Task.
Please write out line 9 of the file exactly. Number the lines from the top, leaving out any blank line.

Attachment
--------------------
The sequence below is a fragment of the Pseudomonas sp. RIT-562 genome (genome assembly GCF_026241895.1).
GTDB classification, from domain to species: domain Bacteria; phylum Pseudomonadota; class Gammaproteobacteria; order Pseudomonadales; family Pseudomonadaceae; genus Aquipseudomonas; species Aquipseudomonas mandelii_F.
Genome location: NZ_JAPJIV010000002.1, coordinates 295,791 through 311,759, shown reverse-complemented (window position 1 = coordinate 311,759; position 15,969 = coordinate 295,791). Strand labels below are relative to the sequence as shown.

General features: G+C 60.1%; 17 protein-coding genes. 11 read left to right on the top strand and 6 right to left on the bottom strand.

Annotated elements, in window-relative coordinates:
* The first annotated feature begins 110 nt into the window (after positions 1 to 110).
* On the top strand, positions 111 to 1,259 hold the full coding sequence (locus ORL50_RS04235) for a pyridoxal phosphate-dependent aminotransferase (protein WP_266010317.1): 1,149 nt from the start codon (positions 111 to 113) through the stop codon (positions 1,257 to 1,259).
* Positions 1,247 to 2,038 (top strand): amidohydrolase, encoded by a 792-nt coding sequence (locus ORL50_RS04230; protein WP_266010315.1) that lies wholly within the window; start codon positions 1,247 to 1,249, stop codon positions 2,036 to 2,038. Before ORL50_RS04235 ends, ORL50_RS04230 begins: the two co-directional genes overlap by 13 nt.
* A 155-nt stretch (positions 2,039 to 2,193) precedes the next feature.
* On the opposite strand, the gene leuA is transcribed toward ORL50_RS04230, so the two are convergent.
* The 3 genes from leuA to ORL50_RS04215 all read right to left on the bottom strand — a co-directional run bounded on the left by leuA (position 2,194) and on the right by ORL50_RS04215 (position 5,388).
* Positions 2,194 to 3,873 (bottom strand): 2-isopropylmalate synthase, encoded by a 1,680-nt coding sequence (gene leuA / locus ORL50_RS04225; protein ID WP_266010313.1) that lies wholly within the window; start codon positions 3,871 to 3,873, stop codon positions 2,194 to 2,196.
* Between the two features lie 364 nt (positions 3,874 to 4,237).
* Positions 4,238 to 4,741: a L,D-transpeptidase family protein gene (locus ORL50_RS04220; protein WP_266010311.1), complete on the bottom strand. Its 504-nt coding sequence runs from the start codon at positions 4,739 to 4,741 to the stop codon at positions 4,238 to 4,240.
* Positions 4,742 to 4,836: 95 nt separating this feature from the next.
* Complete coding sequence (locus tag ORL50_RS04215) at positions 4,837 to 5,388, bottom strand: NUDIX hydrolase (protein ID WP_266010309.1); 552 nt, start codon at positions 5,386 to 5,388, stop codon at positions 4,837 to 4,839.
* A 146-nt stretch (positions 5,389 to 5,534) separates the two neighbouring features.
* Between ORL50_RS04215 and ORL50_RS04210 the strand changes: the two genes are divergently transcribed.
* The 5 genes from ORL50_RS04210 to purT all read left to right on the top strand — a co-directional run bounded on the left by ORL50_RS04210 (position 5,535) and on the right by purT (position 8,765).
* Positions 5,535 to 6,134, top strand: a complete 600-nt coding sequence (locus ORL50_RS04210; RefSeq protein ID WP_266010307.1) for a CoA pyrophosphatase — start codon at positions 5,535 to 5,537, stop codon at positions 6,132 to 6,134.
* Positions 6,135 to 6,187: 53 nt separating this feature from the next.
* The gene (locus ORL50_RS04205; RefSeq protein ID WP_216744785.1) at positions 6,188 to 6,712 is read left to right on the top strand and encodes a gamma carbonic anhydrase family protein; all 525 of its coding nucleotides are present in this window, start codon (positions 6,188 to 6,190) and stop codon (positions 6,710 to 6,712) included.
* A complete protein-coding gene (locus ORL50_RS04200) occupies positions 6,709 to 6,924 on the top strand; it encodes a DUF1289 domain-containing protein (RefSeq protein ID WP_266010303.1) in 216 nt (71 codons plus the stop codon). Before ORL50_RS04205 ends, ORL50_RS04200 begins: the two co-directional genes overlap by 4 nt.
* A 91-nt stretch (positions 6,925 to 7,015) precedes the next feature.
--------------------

* A 155-nt stretch (positions 2,039 to 2,193) precedes the next feature.